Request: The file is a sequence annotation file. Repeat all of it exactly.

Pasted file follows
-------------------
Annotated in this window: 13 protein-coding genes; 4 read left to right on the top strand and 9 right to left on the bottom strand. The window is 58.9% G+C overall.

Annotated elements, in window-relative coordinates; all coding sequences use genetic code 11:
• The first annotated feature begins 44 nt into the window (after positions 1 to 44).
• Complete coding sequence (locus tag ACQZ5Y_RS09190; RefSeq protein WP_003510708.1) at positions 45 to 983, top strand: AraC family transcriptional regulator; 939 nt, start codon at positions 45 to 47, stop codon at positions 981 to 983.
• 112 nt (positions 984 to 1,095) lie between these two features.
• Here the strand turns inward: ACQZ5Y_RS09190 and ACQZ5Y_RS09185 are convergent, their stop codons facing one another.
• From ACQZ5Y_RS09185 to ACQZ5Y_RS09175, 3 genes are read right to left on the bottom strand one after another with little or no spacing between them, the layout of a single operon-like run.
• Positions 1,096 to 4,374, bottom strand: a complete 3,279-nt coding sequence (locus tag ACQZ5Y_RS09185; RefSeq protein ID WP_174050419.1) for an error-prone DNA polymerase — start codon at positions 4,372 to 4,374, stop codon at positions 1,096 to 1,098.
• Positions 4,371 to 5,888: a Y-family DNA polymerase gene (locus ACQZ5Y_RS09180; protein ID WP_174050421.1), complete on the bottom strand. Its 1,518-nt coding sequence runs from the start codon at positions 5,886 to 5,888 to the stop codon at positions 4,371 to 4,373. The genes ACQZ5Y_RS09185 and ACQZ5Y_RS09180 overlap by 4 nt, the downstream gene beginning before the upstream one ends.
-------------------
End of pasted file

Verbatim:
Annotated in this window: 13 protein-coding genes; 4 read left to right on the top strand and 9 right to left on the bottom strand. The window is 58.9% G+C overall.

Annotated elements, in window-relative coordinates; all coding sequences use genetic code 11:
• The first annotated feature begins 44 nt into the window (after positions 1 to 44).
• Complete coding sequence (locus tag ACQZ5Y_RS09190; RefSeq protein WP_003510708.1) at positions 45 to 983, top strand: AraC family transcriptional regulator; 939 nt, start codon at positions 45 to 47, stop codon at positions 981 to 983.
• 112 nt (positions 984 to 1,095) lie between these two features.
• Here the strand turns inward: ACQZ5Y_RS09190 and ACQZ5Y_RS09185 are convergent, their stop codons facing one another.
• From ACQZ5Y_RS09185 to ACQZ5Y_RS09175, 3 genes are read right to left on the bottom strand one after another with little or no spacing between them, the layout of a single operon-like run.
• Positions 1,096 to 4,374, bottom strand: a complete 3,279-nt coding sequence (locus tag ACQZ5Y_RS09185; RefSeq protein ID WP_174050419.1) for an error-prone DNA polymerase — start codon at positions 4,372 to 4,374, stop codon at positions 1,096 to 1,098.
• Positions 4,371 to 5,888: a Y-family DNA polymerase gene (locus ACQZ5Y_RS09180; protein ID WP_174050421.1), complete on the bottom strand. Its 1,518-nt coding sequence runs from the start codon at positions 5,886 to 5,888 to the stop codon at positions 4,371 to 4,373. The genes ACQZ5Y_RS09185 and ACQZ5Y_RS09180 overlap by 4 nt, the downstream gene beginning before the upstream one ends.